Possible Frost/Freeze Early Next Week

 

March.2011.3.27.11 061

 

Just as we were getting used to all this balmy, Spring weather, March rears its ugly side to hit us with possible damaging frosts and freezes on Sunday and Monday night (Monday night is predicted to be the coldest). Here are a couple of things to keep in mind over the next few days:

  • Tender annuals, vegetables, etc. The average last frost date for the D.C. metro area is April 25th (earlier to the south and east of the city, later to the north and west), yet some impatient gardeners have undoubtedly gotten too early a start. If you are one of them, be sure to cover your frost-tender annuals, vegetables, etc., to protect them from the frost. If you have pots planted with tender plants or haven’t planted your tender plants yet, and you can bring them inside, it wouldn’t be a bad idea to do so both Sunday and Monday nights.
  • If you’ve put your houseplants outside on the porch or patio already, bring them in and leave them inside until all danger of frost has passed.
  • Blooming camellias, etc. Blossoms on early-blooming shrubs and trees can take some cold weather, for the most part. But if you are worried and want to protect them, you can cover these items with frost cloths, sheets or light blankets to help protect the flowers from frost.

Let us all think good thoughts and hope the temperatures moderate Sunday and Monday nights!

If you are thinking of getting my help this Spring for some landscape work, please let me know soonest, as my Spring calendar is filling up early this year.

 

Posted under The Spring Garden, Weather vagaries

This post was written by Jeff Minnich on March 19, 2016

Tags: , , ,

First Frost/Freeze of the Season Due this Weekend in the Magical Mid-Atlantic

DSC_0057

Right on time, the first frost/freeze of the season is due this weekend, here in the Magical Mid-Atlantic.

Most of you have brought in the houseplants; if not, it’s time to wrap it up. Bring in those tender things: any tropical plants (such as your Summering houseplants), or any tender plants you might want to save that would be susceptible to the effects of a frost/freeze. I just finished getting everything in the door a couple days ago.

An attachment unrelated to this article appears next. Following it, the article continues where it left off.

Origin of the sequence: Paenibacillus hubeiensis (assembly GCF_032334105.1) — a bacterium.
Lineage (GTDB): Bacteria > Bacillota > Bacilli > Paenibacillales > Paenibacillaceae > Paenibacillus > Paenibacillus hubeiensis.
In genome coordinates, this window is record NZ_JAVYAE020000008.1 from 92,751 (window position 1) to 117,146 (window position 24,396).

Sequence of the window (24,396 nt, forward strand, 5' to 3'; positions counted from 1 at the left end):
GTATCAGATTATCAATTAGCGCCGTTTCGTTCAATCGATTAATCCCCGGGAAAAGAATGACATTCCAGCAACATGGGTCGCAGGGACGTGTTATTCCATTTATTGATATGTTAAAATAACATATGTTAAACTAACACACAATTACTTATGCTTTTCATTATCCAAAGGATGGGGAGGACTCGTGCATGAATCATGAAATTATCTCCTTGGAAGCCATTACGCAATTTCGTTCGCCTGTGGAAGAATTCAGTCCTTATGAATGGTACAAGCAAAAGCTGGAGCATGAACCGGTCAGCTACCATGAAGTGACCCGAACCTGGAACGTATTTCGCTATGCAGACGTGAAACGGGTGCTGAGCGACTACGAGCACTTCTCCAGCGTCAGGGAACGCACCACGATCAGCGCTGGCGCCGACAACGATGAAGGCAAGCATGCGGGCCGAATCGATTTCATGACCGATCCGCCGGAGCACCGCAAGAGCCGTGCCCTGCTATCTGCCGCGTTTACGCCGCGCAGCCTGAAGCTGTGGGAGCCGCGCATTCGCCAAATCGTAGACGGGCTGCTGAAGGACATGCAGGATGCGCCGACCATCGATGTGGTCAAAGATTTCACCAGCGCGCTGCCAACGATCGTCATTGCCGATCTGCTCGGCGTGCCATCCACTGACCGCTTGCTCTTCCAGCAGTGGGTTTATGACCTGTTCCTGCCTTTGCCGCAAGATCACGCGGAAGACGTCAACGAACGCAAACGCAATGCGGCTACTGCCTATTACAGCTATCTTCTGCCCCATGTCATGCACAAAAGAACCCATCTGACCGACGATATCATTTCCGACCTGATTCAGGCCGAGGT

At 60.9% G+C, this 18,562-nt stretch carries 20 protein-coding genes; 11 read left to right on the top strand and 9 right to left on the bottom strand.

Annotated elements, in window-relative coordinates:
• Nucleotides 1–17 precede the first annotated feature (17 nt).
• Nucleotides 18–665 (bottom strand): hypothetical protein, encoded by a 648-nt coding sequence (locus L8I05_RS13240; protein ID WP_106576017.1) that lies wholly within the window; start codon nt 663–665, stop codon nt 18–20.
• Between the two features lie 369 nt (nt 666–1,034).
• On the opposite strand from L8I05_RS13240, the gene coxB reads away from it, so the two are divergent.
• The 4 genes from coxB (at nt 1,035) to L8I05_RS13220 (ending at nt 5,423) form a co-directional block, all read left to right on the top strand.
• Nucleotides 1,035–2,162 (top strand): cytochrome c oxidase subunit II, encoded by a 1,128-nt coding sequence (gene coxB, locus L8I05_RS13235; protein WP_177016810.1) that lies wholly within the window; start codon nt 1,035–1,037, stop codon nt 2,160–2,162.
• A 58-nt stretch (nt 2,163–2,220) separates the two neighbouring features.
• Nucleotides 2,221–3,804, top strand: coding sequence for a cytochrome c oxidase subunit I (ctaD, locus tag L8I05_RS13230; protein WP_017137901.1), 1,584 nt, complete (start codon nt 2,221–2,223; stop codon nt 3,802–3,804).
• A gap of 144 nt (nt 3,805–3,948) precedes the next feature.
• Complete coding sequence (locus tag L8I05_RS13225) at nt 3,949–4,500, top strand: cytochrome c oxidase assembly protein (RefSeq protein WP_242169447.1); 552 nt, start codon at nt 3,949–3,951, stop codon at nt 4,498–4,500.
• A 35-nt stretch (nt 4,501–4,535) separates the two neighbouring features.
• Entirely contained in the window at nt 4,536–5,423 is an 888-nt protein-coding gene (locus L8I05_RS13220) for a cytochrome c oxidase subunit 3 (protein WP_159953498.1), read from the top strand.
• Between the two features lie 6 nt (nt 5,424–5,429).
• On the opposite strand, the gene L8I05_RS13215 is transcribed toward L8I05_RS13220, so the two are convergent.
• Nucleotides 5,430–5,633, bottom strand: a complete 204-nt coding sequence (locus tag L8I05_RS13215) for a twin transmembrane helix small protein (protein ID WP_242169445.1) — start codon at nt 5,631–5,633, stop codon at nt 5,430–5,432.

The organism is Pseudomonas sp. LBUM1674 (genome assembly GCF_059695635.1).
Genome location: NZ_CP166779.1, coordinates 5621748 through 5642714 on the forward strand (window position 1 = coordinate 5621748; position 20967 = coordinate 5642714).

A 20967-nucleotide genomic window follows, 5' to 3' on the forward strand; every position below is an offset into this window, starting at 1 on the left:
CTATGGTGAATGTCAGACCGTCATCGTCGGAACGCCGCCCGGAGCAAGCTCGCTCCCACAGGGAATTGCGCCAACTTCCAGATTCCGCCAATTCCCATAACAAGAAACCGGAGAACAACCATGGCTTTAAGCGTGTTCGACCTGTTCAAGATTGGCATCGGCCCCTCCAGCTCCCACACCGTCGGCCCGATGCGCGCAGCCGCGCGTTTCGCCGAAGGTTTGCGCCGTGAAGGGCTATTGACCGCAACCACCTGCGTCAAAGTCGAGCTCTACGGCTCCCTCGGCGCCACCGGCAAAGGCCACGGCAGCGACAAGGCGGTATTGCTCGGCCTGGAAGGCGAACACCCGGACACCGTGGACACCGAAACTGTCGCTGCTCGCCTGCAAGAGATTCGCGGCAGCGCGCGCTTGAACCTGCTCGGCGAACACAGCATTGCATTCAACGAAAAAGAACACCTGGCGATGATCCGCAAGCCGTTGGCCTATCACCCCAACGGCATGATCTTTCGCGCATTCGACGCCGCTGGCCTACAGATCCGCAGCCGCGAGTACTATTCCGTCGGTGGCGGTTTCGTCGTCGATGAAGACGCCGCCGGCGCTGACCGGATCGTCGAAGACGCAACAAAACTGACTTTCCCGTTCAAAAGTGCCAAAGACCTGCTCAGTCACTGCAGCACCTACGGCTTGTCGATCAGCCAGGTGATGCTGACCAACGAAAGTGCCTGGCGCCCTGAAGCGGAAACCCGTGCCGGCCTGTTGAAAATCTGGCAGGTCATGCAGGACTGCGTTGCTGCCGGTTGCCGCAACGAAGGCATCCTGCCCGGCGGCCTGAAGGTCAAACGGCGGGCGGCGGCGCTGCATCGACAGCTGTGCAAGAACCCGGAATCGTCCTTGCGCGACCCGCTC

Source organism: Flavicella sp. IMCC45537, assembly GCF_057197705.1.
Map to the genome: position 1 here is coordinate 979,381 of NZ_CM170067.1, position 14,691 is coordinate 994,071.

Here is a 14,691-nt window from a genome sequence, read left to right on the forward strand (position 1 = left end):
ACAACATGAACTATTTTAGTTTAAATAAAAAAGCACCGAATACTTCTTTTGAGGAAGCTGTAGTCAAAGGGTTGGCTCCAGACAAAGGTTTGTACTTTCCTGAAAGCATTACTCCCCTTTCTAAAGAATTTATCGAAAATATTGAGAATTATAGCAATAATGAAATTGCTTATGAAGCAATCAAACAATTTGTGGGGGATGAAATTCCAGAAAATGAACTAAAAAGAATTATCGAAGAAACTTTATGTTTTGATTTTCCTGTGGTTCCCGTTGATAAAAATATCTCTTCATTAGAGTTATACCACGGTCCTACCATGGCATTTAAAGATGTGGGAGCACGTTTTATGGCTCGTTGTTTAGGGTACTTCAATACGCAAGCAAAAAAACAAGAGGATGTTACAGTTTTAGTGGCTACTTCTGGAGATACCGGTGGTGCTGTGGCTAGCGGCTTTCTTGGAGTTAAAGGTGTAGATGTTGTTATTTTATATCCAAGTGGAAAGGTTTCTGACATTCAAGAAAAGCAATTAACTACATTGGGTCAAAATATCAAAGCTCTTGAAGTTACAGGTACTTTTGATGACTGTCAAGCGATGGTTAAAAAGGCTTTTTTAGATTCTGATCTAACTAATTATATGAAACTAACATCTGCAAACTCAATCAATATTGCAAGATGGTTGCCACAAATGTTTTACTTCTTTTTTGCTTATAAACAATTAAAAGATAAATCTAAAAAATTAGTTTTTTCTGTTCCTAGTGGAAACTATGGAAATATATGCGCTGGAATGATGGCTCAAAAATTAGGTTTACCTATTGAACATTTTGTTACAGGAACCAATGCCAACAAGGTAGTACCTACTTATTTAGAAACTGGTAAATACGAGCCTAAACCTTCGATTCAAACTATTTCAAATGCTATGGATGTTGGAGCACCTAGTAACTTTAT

Soon: turn off your outdoor spigots for the season; put hoses away when you get the chance. Change the batteries in your smoke alarms (the twice yearly time changes are good seasonal reminders). And check your dryer vents, too. You’d be surprised how many people forget to check their dryer vents—they can get clogged and become a serious fire hazard. There are companies out there to clean the vents for you, if you are not into doing it yourself.

Happy Fall and I’ll have more in my Holiday Newsletter in late November. Hope all of you are well and happy.

__________

Photo by the blogger. If you copy, please link back.

Posted under Houseplants, The Fall Garden, Tropical Plants

Freeze Warning Tonight (4/15/14) and Maybe Wednesday Night, Too

April.snow.4.7.07 003

I was hoping I wouldn’t have to write this…there is a Freeze Warning posted for tonight, Tuesday, April 15, in the D.C. metro area. Be ready for Wednesday night, too, just in case. This is not uncommon at this time of year when we are teetering between warmth one day and cold the next. The recent warmth brought out new growth on most plants.  

In my own garden, I have Azaleas starting to bloom and the Japanese Maples have leafed-out; I’ll cover what I can. I am not going to worry about the Daffodils and other bulbs, Pansies, Hellebores, Pieris, Camellias, for example—these should go relatively undamaged, other than maybe a few burnt flowers.

Anytime the night temperatures are expected to hover around freezing at this time of year, I consider covering. My goal is to keep frost off the flowers and new growth of tender items. I always keep a stack of old sheets, towels, and blankets for nights just like these when I need to cover plants. Just drape them gently over the plants you are trying to protect. Beware using plastic bags and tarps—they do a good job of protecting your plants, but the air underneath them can heat up too much the next morning when the sun hits the plastic. If you do decide to use plastic covers, be sure to remove them in the morning when the temperature warms a bit. Special frost coverings and blankets are available at some nurseries and hardware stores.